U.S. bonds rose strongly yesterday too; of course, the richest investor in the world just entered the marketplace – announcing he would buy $300 billion.

And if that doesn’t work…he’ll buy more.

“Fed to buy $1 trillion in securities to aid economy,” reports the New York Times.

“The Fed is engaging in massive quantitative easing,” said William Poole, former head of the St. Louis Fed.

And why not? The central banks of England, Japan and Switzerland are all buying their government bonds. The IMF too.

Besides, all the bailouts and stimulus plans so far haven’t worked. And at least this latest plan makes a little more sense. The problem is debt, not liquidity. Buying up the securities of Fannie and Freddie, the Fed will lower the cost of mortgage debt. This will give homeowners an opportunity – probably the last one of their lifetimes – to refinance their houses at low interest rates. The target range…we’ve heard…is between 3% and 4%.

In the short run, if the homeowner is able to refinance at such low rates, he reduces his monthly cash-flow burden and frees up cash for other things (such as paying down his credit card debt). In the long run, if he’s able to lock-in those low rates, he will almost certainly see the debt burden itself significantly eased – thanks to rising inflation rates.

Lenders beware! U.S. Treasury bonds are attractive because they are safe. But they could turn out to be the riskiest safeguard in financial history. This is a moment when it is probably better to be a borrower than a lender. Refinance your house at 5% fixed rate. For the first few years, paying that mortgage may be as painful as marriage counseling. But then, when the marriage finally breaks up…and inflation heads to 10%… think how free and easy you’ll feel. In a few years, your mortgage will practically disappear.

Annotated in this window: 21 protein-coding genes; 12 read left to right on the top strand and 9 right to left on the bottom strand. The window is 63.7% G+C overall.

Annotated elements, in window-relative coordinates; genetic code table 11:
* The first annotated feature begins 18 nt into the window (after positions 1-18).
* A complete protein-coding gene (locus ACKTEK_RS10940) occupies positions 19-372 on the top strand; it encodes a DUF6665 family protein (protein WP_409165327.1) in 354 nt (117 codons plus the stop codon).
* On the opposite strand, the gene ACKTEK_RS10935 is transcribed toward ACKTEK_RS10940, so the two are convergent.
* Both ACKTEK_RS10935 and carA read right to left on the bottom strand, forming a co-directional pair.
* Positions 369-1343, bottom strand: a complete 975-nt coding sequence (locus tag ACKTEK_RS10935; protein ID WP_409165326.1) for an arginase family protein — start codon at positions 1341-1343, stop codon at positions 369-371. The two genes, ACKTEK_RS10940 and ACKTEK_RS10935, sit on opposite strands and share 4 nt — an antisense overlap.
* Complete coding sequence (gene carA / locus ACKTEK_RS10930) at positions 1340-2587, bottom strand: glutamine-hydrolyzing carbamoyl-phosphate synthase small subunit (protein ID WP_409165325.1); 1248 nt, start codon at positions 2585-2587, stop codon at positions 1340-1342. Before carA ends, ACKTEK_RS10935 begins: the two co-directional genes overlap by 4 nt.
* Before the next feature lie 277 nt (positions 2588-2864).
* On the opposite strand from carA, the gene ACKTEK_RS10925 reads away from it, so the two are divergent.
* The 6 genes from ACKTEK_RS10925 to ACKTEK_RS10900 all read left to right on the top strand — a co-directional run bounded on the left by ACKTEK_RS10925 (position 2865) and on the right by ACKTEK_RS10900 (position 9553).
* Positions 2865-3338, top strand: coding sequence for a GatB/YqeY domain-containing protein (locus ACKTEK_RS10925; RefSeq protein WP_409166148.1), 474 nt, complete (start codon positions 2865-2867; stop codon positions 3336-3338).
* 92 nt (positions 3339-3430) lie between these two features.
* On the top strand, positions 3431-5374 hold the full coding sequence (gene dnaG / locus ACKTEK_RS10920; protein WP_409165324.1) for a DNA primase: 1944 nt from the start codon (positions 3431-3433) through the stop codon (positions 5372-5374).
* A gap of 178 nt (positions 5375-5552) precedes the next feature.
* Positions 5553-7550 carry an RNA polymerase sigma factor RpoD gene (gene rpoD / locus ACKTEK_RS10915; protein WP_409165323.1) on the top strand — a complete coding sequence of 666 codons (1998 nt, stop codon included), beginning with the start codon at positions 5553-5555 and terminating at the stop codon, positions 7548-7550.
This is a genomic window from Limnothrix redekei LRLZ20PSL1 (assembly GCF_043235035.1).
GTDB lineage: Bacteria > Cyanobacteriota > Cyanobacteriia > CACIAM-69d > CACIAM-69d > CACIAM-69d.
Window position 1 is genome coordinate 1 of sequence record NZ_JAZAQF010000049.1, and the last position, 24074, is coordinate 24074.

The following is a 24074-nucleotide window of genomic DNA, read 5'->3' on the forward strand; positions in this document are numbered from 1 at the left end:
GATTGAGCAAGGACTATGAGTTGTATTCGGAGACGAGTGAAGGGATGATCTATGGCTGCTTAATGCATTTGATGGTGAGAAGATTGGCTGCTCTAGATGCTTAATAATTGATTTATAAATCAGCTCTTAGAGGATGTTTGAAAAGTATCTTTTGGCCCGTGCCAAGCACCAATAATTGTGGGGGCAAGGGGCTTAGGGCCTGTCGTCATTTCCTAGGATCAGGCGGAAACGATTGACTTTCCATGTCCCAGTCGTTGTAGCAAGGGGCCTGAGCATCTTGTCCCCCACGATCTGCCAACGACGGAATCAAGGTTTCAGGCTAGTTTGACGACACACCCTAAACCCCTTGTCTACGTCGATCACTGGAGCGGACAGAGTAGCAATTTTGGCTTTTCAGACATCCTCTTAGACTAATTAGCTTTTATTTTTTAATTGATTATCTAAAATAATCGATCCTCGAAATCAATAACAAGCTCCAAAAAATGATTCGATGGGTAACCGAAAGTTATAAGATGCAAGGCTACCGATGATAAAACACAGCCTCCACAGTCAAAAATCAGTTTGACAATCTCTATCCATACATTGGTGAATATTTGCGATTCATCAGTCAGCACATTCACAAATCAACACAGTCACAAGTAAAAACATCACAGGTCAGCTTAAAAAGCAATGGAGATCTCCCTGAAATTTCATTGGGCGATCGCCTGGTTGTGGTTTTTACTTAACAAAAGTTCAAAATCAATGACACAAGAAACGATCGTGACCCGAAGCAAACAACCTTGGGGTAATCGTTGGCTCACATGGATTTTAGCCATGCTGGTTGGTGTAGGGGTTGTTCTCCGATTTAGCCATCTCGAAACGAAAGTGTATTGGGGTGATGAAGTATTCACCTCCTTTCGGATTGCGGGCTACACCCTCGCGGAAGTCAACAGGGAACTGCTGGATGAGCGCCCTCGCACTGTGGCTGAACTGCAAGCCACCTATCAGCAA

This is so attractive; we’re tempted to do it ourselves. But we haven’t had a mortgage in 20 years…we don’t want one now.

Better to follow the smart money. John Paulson is one of the few hedge fund managers to understand the financial crisis and to make money in it. He made a fortune betting against subprime in 2007. In 2008, his fund was up 37% – while the rest of the world lost trillions.

What’s he doing now? He was in the news this week, because he bought a big stake in a gold miner – AngloGold Ashanti – for $1.28 billion.